High-tech's thin blue line

Cybercriminals are getting smarter. Luckily, so is the National Hi-Tech Crime Unit
Written by Dan Ilett, Contributor

The latest research figures from the UK law enforcement agency charged with tackling cybercriminals — a motley mixture of lone hackers, organised criminal gangs and disgruntled employees — makes for pretty grim reading.

Launched on Tuesday at the NHTCU's annual e-Crime Congress, the survey claims the minimum combined cost of high-tech crime on UK companies with more than 1000 employees is around £2.45bn. Of the 200 companies surveyed, 89 percent said they had experienced some form of high-tech crime such as unauthorised access to internal systems or even theft of data.

According to the deputy-head of the NHTCU, detective superintendent Mick Deats, levels of online crime and hacking have increased substantially since last year's survey.

"All indicators show an increase," he says. "It's on the up. It's the uptake of broadband that hackers and the botnet herders [are exploiting]. Botnet technology continues to be the common denominator for the investigations we carry out."

Botnets consists of thousands of compromised computers networked together, typically for malicious use. The combined processing power of these hijacked PC networks can then be harnessed — the 'herding' process — and used to send huge quantities of spam or carry out denial-of-service attacks, explains Deats.

The NHTCU is now working to track down professional gangs who hire technical experts to build botnets to help carry out extortion, identity theft and spam assaults.

The force is also investigating the trade in paedophilic images on the Internet. Last year, the main focus of the unit was on individual cases of paedophilia, but increasingly the NHTCU is finding that the people who conduct other types of cybercrime have also latched onto selling child pornography as lucrative money-making scheme.

"The majority of material is sold by organised crime groups. There's clear evidence that paedophile material is sold by organised crime groups and phishing people," says Deats.

The NHTCU was set up in October 2001 and has conducted more than 70 investigations and arrested around 170 people since it began its operations. As a multi-agency unit, the group has seconded staff from the military, the intelligence agencies and Customs and Excise.

"The quality of the investigations and the fact that [officers] find themselves deployed all over the world is incredible," explains Deats. "I doubt whether when they joined the force ever thought they'd get into the situations they get into. You might find your self in a Ukrainian back water, in central Russia carrying out an arrest, going on raids with the locals, or going into prisons there. It's an incredible experience for them and that helps to retain staff."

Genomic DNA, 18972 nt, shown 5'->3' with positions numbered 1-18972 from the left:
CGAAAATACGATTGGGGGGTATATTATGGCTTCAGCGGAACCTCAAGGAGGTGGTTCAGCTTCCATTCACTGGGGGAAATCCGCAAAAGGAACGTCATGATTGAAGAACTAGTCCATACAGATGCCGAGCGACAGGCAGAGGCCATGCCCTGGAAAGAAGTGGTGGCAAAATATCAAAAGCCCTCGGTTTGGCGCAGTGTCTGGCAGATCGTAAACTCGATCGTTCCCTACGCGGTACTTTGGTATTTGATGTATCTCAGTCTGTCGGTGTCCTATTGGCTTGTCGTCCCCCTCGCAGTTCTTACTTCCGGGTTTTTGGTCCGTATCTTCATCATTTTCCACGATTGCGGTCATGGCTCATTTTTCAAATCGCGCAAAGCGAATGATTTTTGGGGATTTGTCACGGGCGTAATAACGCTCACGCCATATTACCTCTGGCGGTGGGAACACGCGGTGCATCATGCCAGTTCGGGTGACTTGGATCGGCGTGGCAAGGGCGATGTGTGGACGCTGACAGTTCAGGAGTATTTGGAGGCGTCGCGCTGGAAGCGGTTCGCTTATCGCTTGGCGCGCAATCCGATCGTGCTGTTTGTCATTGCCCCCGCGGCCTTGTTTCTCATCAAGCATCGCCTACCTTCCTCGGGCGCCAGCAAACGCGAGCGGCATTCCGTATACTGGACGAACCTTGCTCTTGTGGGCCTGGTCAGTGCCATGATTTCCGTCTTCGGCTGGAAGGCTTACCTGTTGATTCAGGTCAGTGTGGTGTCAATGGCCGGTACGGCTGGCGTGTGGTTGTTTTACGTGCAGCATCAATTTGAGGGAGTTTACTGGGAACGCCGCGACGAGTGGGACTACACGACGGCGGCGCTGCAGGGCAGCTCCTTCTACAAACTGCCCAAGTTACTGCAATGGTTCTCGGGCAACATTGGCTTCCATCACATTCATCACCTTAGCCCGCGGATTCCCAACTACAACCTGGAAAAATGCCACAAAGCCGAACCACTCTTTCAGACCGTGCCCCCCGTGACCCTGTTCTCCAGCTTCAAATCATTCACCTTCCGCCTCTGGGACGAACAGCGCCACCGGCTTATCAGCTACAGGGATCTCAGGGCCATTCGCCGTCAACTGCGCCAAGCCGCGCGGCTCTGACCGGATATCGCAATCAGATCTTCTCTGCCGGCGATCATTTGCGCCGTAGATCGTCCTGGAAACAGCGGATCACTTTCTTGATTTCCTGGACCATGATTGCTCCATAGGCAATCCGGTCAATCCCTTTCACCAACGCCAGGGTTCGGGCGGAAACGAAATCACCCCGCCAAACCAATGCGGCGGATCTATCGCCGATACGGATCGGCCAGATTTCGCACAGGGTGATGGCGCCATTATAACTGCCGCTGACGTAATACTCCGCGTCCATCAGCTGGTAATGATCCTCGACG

The group receives roughly £5m a year in funding on top of the initial £25m injection it received nearly four years ago to get started. Despite the increasing sophistication of the criminal gangs the NHTCU finds itself up against, the force has never lost a case. Deats says there are two main ways to catch people — you can follow the money or sniff out the technical trail.

"Money is designed to have an audit trail with it," he says. "And obviously connectivity through the Net isn't. It's difficult to trace it technically, but nevertheless we will try. By following both lines you find different [specialists]."

The NHTCU is currently using the "follow-the-money" tactic to track down two Russian men who have been on the run since a multi-million pound money-laundering plot was foiled.

Five other Russians have been charged in relation to the operation in question and ten men in Latvia have been arrested after authorities caught them withdrawing money that was extorted from a UK-based online gambling company. The company was told to pay up or face a series of hacking and denial-of-service attacks against its Web servers.

The NHTCU advised the betting firm to pay extortion demands after the betting site received several emails threatening to bring down their business.

"We did so to watch where the money went," says Deats. "[It] went to Latvia. It was one of the places we'd done training and put surveillance teams on the ground.

"We watched for them to come for the money. Some people came to pick it up in foreign currencies, but they weren't picking up our money. Then they picked up ours. They took a slice and transferred the rest to Moscow. Two individuals are still wanted in Russia."

Eastern Europe and Russia have been two of the hardest regions for the NHTCU to penetrate. Deats freely admits that the majority of online crime stems from this area, but over the last year his team has been there working with counterparts to train officers in methods of tackling cybercriminals.

The best way to catch a cybercriminal is by acting fast, he advises. Hesitation and the plodding routine that can be effective in some areas of police work can often result in lost evidence in the online world.

"In a typical drugs case, you need a pretty rapid entry otherwise you're going to lose the evidence and the drugs go down the toilet," says Deats. In our scenario, plugs come out of the wall and encryption kicks in. You've got to be able to react fast. When encryption kicks in, things become harder."

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